subjectivity

noun
sub·​jec·​tiv·​i·​ty | \(ˌ)səb-ˌjek-ˈti-və-tē \

Definition of subjectivity 

: the quality, state, or nature of being subjective Any attempt to link landscapes and music together can suffer from some measure of subjectivity.— David J. Keeling He thinks that scientists and philosophers have unjustly neglected the subjectivity of conscious experience and that this has made it harder for them to explain some of the workings of the mind.— Anthony Gottlieb

Examples of subjectivity in a Sentence

Recent Examples on the Web

Still, the sense of subjectivity is not lost but rather emphasized with a cinematic tone. Kate Klausner, Vogue, "Hugh Jackman Trades Wolverine for Politics at Last Night’s Premiere of The Front Runner," 31 Oct. 2018 And there is some subjectivity in all this type of stuff. Adam Jude, The Seattle Times, "UW’s Chris Petersen on Colorado win, Myles Gaskin, Salvon Ahmed, Cal’s Justin Wilcox, Pac-12 officiating and more," 22 Oct. 2018 But Lightman’s aim in this insightful and provocative musing is to remind us of the centrality of subjectivity in all human endeavors, including those of science. Michael Shermer, New York Times, "Must Science Conflict With Spirituality?," 25 June 2018 On-field reviews have been efficient, and while subjectivity still exists (many feel that’s a good thing), several game-changing plays have been reviewed and adjudicated accurately thanks to the technology. Brian Straus, SI.com, "The World Cup of Chaos: Looking Back on a Group Stage for the Ages," 29 June 2018 In a high-stakes industry where competitive edges are built on subjectivity and interpretation, here comes a cold and uncomfortable and airtight point straight from the mouth of a rival scout. Sam Mellinger, kansascity, "Here's why the Royals should at least be open to trading Salvador Perez," 15 June 2018 Part of this is to illustrate the subjectivity of narrative. Gary Thompson, Philly.com, "'American Animals': Rebellious cool as white privilege in this inventive take on true crime," 7 June 2018 Drone data removes the subjectivity from field observations. Scientific American, "Agriculture’s Improving Image," 7 May 2018 Shooting with a handheld camera, Midi Z is present only as a disembodied, deadpan voice offscreen (except in a scene where he is being treated for virulent malaria), creating an observational subjectivity that makes the viewer part of the story. Peter Keough, BostonGlobe.com, "Gender-bending ballet, ground-breaking theater, and Burmese brothers," 31 May 2018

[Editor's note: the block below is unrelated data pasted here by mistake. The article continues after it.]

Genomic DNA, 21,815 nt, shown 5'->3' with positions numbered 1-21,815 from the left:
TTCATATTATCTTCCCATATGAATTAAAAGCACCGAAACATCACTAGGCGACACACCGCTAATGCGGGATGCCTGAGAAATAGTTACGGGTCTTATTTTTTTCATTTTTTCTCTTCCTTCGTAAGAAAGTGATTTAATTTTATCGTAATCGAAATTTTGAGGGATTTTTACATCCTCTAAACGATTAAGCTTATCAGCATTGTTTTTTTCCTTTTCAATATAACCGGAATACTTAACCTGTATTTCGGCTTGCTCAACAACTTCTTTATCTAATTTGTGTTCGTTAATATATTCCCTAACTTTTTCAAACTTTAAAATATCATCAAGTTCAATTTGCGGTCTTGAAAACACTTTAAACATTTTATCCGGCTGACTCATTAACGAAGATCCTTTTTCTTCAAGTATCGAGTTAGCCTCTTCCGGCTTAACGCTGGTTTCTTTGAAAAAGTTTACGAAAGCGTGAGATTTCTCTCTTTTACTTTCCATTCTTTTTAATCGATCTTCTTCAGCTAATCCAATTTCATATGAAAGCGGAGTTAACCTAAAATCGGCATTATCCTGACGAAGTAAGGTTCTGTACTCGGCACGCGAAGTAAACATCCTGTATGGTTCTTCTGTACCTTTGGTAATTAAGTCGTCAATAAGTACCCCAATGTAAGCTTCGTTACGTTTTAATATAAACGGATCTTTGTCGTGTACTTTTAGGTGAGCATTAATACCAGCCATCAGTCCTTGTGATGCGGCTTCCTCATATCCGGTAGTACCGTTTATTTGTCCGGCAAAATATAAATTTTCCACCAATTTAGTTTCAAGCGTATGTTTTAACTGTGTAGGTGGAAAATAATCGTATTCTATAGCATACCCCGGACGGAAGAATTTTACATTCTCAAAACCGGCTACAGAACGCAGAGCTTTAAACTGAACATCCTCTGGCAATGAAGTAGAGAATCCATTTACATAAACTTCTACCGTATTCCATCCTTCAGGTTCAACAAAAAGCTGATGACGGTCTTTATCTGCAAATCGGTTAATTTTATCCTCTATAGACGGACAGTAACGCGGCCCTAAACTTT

These example sentences are selected automatically from various online news sources to reflect current usage of the word 'subjectivity.' Views expressed in the examples do not represent the opinion of Merriam-Webster or its editors. Send us feedback.

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First Known Use of subjectivity

1803, in the meaning defined above

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Last Updated

14 Nov 2018

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The first known use of subjectivity was in 1803

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More Definitions for subjectivity

subjectivity

noun
sub·​jec·​tiv·​i·​ty | \ˌsəb-jek-ˈtiv-ət-ē \
plural subjectivities

Medical Definition of subjectivity 

1 : subjective character, quality, state, or nature

2 : the personal qualities of an investigator that affect the outcome of scientific or medical research (as by unconsciously communicating a bias to the subject of the experiment)

More from Merriam-Webster on subjectivity

Spanish Central: Translation of subjectivity

Nglish: Translation of subjectivity for Spanish Speakers

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